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There won’t be blood in the interregnum if HSBC’s interim leader delivers


25th February 2020


Noel Quinn, a fan of Peaky Blinders and interim chief executive officer of HSBC, is making significant changes at the bank. Far from ‘just managing for the short term and deprived of the powers of permanent office’, he’s acting as an interim executive can – deprived of the shackles of business politics.

This is a classic transition leadership role – incidentally ripping to shreds HMRC’s one-size-fits-all IR35 tax. John Flint left abruptly in August last year. What other options were open to HSBC than to bring in an interim CEO? No-one internally was ready. No-one externally, only interested in longer-term careers, wanted the poison chalice.  Far from being steady-as-it-goes employment, this is hardcore interim management. The experienced interim executive will manage necessary changes, deal with crisis and make key decisions, enabling handover to a longer-term employee.

To make the changes, Mr Quinn must remain emotionally and politically detached from permanent career aspirations at HSBC. Otherwise, he won’t have the courage to make the big decisions necessary for HSBC’s long-term sustainability.  Being an interim executive is not being seen to do the ‘right thing’ – it’s doing the right thing. It’s a tough career, and not for those wanting steady job progression.

Andrew Hill, in his excellent piece in the FT, writes that ‘bad stuff happens during an interregnum’. In many cases, the ‘bad stuff’ is brought on by previous, unsuitable management. The question to ask is – what price not bringing in an interim executive to lead the transition? The poison must be drawn and decisions on the future need to be made by someone experienced at taking the reins during challenging times.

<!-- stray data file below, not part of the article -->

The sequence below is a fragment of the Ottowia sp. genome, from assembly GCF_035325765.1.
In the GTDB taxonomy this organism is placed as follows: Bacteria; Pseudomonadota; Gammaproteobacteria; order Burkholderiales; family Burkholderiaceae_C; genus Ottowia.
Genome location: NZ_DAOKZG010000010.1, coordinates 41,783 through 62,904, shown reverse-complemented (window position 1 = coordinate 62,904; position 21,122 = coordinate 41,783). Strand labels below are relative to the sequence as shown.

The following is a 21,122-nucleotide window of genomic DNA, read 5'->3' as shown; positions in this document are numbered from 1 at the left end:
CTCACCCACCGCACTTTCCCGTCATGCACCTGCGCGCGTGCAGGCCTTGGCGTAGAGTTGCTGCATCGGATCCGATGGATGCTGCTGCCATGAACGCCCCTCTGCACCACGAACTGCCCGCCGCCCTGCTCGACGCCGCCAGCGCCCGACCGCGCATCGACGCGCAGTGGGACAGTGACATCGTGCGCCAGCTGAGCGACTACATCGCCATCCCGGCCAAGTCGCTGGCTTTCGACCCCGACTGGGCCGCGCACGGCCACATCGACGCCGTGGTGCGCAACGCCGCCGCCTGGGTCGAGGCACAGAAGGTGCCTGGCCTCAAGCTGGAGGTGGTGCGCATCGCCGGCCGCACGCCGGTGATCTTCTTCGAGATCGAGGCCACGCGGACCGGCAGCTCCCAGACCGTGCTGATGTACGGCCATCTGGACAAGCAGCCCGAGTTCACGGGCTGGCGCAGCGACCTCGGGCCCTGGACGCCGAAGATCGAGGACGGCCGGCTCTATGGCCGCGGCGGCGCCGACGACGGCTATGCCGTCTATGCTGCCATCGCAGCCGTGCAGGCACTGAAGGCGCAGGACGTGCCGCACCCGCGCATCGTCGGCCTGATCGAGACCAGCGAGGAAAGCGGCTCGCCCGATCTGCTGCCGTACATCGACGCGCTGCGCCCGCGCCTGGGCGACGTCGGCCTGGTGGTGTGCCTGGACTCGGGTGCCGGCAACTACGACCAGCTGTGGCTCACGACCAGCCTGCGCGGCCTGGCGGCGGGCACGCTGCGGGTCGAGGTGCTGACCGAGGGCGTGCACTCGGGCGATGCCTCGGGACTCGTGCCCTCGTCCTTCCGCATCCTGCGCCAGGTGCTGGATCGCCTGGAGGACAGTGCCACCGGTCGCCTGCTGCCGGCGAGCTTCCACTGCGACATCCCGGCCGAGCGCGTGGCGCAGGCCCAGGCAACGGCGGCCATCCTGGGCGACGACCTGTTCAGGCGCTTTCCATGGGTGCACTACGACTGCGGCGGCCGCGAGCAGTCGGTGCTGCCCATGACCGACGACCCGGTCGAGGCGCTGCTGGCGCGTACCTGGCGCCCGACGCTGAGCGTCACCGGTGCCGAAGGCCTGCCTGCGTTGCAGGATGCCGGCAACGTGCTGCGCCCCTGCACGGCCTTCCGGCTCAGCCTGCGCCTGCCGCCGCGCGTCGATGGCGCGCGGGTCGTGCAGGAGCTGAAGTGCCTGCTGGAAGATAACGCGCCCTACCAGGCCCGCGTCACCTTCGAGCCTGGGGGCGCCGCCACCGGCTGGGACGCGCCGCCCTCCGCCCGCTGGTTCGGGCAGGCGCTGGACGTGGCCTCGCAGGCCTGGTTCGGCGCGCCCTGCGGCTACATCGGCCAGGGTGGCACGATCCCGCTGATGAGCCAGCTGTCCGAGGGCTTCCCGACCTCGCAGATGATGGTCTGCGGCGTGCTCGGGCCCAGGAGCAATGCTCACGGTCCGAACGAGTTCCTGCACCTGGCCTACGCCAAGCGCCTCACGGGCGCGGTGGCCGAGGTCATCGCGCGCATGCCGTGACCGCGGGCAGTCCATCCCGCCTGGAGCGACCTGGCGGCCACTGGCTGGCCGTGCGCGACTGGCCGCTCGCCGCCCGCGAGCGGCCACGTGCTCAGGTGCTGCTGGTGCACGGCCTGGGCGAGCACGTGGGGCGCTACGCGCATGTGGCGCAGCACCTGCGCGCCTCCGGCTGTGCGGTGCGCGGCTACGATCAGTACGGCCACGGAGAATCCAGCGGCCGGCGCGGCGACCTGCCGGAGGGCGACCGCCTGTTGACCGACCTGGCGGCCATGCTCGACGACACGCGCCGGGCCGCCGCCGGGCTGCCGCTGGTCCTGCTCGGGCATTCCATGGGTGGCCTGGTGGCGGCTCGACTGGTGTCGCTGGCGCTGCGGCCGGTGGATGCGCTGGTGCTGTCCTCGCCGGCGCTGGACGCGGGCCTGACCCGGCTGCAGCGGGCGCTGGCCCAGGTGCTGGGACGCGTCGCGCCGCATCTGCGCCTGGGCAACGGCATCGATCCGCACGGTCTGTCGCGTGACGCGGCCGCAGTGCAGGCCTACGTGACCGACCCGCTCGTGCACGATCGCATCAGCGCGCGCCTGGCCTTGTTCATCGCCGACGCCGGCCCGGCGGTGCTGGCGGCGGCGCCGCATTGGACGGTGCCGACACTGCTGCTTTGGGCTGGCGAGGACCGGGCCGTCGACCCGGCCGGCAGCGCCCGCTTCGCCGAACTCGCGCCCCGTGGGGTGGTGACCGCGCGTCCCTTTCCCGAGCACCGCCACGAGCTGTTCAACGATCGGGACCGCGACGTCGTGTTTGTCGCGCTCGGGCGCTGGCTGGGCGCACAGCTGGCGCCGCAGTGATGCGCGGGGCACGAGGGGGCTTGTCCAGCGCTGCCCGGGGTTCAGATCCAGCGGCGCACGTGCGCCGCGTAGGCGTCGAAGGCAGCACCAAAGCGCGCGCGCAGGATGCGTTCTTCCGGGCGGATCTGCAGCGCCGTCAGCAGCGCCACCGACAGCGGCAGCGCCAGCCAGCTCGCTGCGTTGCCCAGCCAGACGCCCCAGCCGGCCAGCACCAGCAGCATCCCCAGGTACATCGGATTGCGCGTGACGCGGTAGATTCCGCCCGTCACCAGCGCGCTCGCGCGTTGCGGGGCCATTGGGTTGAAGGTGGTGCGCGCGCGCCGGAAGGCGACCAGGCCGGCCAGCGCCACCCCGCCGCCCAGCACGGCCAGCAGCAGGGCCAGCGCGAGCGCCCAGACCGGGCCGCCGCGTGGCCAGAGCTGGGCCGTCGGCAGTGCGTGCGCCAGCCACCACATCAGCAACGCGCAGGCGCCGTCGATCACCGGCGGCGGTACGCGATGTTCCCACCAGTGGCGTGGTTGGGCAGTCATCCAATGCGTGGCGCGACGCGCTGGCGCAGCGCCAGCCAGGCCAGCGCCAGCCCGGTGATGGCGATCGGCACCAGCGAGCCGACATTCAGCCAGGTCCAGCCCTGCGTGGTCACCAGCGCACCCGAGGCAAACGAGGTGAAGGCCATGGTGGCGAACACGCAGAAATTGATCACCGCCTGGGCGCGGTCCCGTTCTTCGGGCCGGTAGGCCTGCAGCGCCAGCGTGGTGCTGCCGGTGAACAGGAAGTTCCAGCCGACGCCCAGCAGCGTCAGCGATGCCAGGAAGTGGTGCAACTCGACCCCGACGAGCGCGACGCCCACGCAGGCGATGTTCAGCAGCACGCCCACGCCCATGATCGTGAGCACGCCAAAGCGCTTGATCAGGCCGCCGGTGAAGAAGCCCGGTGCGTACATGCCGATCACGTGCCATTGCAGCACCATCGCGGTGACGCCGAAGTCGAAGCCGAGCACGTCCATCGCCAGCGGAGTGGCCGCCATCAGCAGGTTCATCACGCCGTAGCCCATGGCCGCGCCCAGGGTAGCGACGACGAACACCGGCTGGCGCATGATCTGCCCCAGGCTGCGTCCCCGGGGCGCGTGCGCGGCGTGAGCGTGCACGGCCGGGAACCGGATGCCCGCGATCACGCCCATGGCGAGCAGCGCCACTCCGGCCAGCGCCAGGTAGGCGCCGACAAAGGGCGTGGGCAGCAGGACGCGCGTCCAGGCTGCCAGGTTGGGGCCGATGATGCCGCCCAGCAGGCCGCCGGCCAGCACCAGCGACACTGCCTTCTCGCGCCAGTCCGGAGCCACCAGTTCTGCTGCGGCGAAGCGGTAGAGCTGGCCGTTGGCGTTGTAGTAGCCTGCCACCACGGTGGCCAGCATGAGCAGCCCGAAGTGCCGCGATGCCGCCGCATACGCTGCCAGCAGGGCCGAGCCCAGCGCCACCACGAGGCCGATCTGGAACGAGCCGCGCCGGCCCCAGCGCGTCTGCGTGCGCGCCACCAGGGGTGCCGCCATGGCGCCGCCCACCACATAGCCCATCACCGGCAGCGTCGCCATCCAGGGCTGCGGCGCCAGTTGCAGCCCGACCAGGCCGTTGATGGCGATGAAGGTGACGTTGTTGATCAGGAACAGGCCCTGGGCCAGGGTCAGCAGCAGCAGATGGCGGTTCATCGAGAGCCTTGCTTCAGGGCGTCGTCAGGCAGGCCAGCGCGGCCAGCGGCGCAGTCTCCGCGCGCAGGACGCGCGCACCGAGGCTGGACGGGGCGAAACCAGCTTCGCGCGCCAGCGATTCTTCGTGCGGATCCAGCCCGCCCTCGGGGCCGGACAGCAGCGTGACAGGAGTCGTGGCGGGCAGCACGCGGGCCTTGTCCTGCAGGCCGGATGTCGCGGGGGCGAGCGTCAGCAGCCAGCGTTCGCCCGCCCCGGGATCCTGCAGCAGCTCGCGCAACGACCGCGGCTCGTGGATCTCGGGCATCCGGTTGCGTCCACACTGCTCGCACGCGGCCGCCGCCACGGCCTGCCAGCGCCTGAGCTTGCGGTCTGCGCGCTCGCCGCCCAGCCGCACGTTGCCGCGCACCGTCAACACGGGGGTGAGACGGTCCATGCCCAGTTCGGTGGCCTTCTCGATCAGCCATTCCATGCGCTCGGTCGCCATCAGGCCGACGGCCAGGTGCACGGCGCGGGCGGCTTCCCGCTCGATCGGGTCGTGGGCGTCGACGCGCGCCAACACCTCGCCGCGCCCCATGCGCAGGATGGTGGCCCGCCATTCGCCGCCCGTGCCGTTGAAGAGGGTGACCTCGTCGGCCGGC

Whilst performance has been demonstrated in some situations to deteriorate, as in Ballinger and Marcel’s 2010 paper, Woods and Diprose in their 2019 paper found that the correct positioning and sponsorship of the interim in the company is a factor in the effectiveness of this transition of leadership. Elevating the interim CEO to chairperson moderated the impact of this type of succession on firm performance and long-term firm survival. When afforded such a position of influence, the interim can leverage their position power to reduce uncertainty and enforce appropriate behaviour within the top management team. The value of the interim is apparent in the prevention of potential company performance dips.

Whether Mr Quinn is CEO or Chair, as long as he has the backing to make the right decisions, HSBC will live to fight another day. Great interims always do themselves out of a job and Mr Quinn should be no different. It’s questionable that the person able to handle a crisis is the right person to handle business as usual. Woods and Diprose in their 2019 paper introduce the interim assignment cycle. All successful interim assignments should have an agreed brief, an entry period – where rapid credibility is established, a delivery stage followed by a comprehensive handover and agreed exit date. This prevents an interim overstaying their welcome too. Mr Quinn’s lasting legacy – and interim career, is intertwined with HSBC’s future success.  It’s perhaps the greatest leadership trait of all, to pass on your experience and know when to handover and move on.

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